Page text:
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The magazine of the photo-essay
August 2016 issue
Maison Close Geneva
by Ana Pollard
A free, really high quality photo-essay magazine.  Fabulous! Stephen Fry. British actor, writer and film & documentary maker
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Prostitution has been legal in Geneva since 1942. Sexual services may be sold between two consenting adults and is considered an independent economic activity. Coercion is illegal and cracked down on by the police. Sex workers register as self-employed and pay taxes on their earnings to the State. Prostitution is still considered contrary to good morals by the Supreme Court and bureaucracy can make life difficult for sex workers. The famous Swiss prostitute and novelist Grisélidis Réal fought throughout her life for the rights of sex workers and in 1982 founded the association Aspasie that continues with this endeavour today. Grisélidis is now buried at the Cimitière des Rois next to Calvin and Borges. Around four thousand sex workers are active over the course of a year in the Swiss canton. They are particularly noticeable in Geneva’s red light district, the Pâquis, working the street, salons, bars and cabarets. The numbers have risen over the past years due to the deterioration of the economic situation, the higher prices in Switzerland and the clamp down on prostitution in countries such as France. These photographs and the accompanying quotes were captured from spending time with sex workers in Geneva over the period of two months in 2015. Real names are not used.
“For thirty years I have fought for the recognition of the personality and human value of prostitutes around the world so that they are given the respect and rights refused by the morality and hypocrisy of those people who need them and spit on them.” – Grisélidis Réal
“Having got to know a lot of the girls working here I realise that many have had difficult relationships in the past, whether in their childhood or abusive partners.” – Ana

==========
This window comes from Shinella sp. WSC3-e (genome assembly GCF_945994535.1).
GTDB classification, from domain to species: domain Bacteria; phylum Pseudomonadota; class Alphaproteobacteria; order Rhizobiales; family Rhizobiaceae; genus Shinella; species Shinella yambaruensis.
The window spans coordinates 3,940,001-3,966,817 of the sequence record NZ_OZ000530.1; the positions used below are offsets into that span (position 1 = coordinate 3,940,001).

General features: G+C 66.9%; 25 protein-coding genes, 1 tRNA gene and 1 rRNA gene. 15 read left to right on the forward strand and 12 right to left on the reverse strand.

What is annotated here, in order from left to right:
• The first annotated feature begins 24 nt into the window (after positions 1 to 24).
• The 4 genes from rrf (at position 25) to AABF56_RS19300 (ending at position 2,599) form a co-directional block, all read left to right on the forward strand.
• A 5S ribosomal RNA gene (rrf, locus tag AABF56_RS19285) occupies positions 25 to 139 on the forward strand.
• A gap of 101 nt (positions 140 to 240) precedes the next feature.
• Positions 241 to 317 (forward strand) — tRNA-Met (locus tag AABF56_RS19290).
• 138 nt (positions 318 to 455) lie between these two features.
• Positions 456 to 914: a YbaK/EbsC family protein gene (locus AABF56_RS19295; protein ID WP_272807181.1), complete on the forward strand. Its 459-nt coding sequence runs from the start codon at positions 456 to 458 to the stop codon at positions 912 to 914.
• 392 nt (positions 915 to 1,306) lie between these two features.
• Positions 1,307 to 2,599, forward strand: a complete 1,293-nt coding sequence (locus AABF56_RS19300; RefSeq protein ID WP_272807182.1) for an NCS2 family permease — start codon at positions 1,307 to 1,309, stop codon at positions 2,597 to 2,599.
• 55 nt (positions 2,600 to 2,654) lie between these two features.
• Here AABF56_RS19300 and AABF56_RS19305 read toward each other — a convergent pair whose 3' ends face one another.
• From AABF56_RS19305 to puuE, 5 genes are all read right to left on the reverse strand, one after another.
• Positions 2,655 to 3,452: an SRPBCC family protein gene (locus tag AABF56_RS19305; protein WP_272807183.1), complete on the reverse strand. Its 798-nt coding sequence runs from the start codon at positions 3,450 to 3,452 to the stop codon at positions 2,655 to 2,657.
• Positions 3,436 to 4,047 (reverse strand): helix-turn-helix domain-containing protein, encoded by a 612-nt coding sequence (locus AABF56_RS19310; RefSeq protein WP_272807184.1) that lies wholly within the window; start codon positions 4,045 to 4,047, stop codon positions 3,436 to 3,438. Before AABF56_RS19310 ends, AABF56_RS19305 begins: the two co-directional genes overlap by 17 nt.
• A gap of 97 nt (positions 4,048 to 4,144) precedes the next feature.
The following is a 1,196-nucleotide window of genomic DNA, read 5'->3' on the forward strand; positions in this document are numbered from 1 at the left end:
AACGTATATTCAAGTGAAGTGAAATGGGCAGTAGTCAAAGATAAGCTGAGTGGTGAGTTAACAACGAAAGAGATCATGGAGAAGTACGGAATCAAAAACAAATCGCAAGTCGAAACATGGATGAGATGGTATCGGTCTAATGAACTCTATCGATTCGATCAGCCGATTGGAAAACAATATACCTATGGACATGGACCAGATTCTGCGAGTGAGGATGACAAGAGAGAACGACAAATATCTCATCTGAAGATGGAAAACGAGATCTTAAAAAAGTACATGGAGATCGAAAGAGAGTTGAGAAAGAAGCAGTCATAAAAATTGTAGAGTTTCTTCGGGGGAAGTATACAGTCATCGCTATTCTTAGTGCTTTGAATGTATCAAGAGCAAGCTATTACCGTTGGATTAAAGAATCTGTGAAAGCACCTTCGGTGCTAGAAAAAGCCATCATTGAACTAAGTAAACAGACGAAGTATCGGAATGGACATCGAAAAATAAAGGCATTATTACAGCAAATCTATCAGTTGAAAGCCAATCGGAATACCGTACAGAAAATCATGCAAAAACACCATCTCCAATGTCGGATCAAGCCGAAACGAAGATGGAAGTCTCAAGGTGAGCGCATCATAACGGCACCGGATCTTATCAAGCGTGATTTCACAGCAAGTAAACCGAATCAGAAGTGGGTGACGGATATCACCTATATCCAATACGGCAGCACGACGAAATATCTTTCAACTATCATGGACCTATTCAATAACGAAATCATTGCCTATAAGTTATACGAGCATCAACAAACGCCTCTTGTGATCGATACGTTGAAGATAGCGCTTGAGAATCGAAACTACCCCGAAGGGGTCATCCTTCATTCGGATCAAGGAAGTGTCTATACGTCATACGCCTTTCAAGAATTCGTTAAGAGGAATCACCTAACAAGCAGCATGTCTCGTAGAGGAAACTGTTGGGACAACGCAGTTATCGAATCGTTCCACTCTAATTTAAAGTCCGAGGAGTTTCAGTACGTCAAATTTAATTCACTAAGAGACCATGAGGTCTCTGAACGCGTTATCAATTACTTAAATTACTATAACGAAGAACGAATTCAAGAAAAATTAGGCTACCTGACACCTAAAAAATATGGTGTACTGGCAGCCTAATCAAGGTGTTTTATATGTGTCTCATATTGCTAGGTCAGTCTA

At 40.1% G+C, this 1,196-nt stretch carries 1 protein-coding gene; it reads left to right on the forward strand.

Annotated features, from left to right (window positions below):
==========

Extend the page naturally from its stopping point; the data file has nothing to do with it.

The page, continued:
“I have seen how tastes have changed. The services that clients want now are very different. Before requests for s**omy were rare. Now it is asked for all the time. It might be the influence of the internet.” – Lisa
“I used to work in France but the conditions were not great. I had to meet clients at hotels or at their homes. I didn’t feel safe. In Switzerland I can work in relative security. I now travel back and forth for work.” – Melya
“I have been trained to give sexual services to handicapped people by the association Sexualité et Handicap. I think this is really important work. If you are paralysed you can’t even masturbate. Sometimes handicapped clients are brought here by their families.” – Angelina
“I’ve been reading about the economic sexual exchange theory. There is a continuum of relationships in which a man gives compensation for a woman’s sexual services. At one end you have marriage and prostitution at the other.” – Agathe
“There are mirrors everywhere. Some girls don’t like them but they distract me. When I look at myself with a client in a mirror I feel beautiful.” – Sarah
“The worst thing about this work is the secrecy and leading a double life. I don’t mind the work but I have to lie about it to friends and family. They wouldn’t understand.” – Chérie
“Prostitution is either embellished or denigrated by the press. I decided to start this work because I read an article that made it seem glamourous. It isn’t in fact. But it isn’t terrible either. The truth lies somewhere in between.” – Ana
“I’ve been working in the Pâquis for three years. I am clean now and only take a few clients a week. Things are going well. I prefer to work in the street than in a salon. I get a better sense of what is going on and who the clients are.” – Amanda
“I came here from the Ukraine sixteen years ago and have been working at this salon for ten. I used to work at a restaurant but the money wasn’t good.” – Lena
“I am French but I rarely visited prostitutes back at home. Now that I live in Switzerland I come here sometimes. It is legal so I don’t have to worry. I work too hard to have time for a relationship.” – Client
“Prostitutes are either pitied or demonised. People can’t accept that a woman can make a decision to sell sexual services of her own free will. Although prostitution is legal in Switzerland there is still a lot of work to do here. In particular, stigma is a major problem.” - Marianne Schweizer, Aspasie
“I started working here in order to have freedom from financial worries and to pursue art studies. In the end I don’t feel free. I have become a slave to the money.” – Mathilde
“People say that I lead a bad life and that I am nothing but a whore. They will continue to do so, but they should know that I love my life and I wouldn’t change it for anything in the world.” – Lisa, Owner of the Erotic Salon Venusia